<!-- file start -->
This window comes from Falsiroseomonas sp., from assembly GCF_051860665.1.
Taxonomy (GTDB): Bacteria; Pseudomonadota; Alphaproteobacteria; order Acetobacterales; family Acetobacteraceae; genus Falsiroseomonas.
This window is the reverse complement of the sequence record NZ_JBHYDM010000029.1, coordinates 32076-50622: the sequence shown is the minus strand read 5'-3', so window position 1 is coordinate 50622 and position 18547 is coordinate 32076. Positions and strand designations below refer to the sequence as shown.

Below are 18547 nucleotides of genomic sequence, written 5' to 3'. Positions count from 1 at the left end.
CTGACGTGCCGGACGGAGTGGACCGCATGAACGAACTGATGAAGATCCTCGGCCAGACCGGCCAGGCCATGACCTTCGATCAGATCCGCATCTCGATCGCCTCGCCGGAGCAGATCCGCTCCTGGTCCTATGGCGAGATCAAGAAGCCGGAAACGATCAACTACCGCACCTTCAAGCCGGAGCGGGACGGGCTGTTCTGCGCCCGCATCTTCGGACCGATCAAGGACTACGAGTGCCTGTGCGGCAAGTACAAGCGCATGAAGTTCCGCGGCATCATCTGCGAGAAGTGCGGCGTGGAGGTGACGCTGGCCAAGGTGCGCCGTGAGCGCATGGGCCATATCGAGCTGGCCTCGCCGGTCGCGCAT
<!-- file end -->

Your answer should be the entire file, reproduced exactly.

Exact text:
This window comes from Falsiroseomonas sp., from assembly GCF_051860665.1.
Taxonomy (GTDB): Bacteria; Pseudomonadota; Alphaproteobacteria; order Acetobacterales; family Acetobacteraceae; genus Falsiroseomonas.
This window is the reverse complement of the sequence record NZ_JBHYDM010000029.1, coordinates 32076-50622: the sequence shown is the minus strand read 5'-3', so window position 1 is coordinate 50622 and position 18547 is coordinate 32076. Positions and strand designations below refer to the sequence as shown.

Below are 18547 nucleotides of genomic sequence, written 5' to 3'. Positions count from 1 at the left end.
CTGACGTGCCGGACGGAGTGGACCGCATGAACGAACTGATGAAGATCCTCGGCCAGACCGGCCAGGCCATGACCTTCGATCAGATCCGCATCTCGATCGCCTCGCCGGAGCAGATCCGCTCCTGGTCCTATGGCGAGATCAAGAAGCCGGAAACGATCAACTACCGCACCTTCAAGCCGGAGCGGGACGGGCTGTTCTGCGCCCGCATCTTCGGACCGATCAAGGACTACGAGTGCCTGTGCGGCAAGTACAAGCGCATGAAGTTCCGCGGCATCATCTGCGAGAAGTGCGGCGTGGAGGTGACGCTGGCCAAGGTGCGCCGTGAGCGCATGGGCCATATCGAGCTGGCCTCGCCGGTCGCGCAT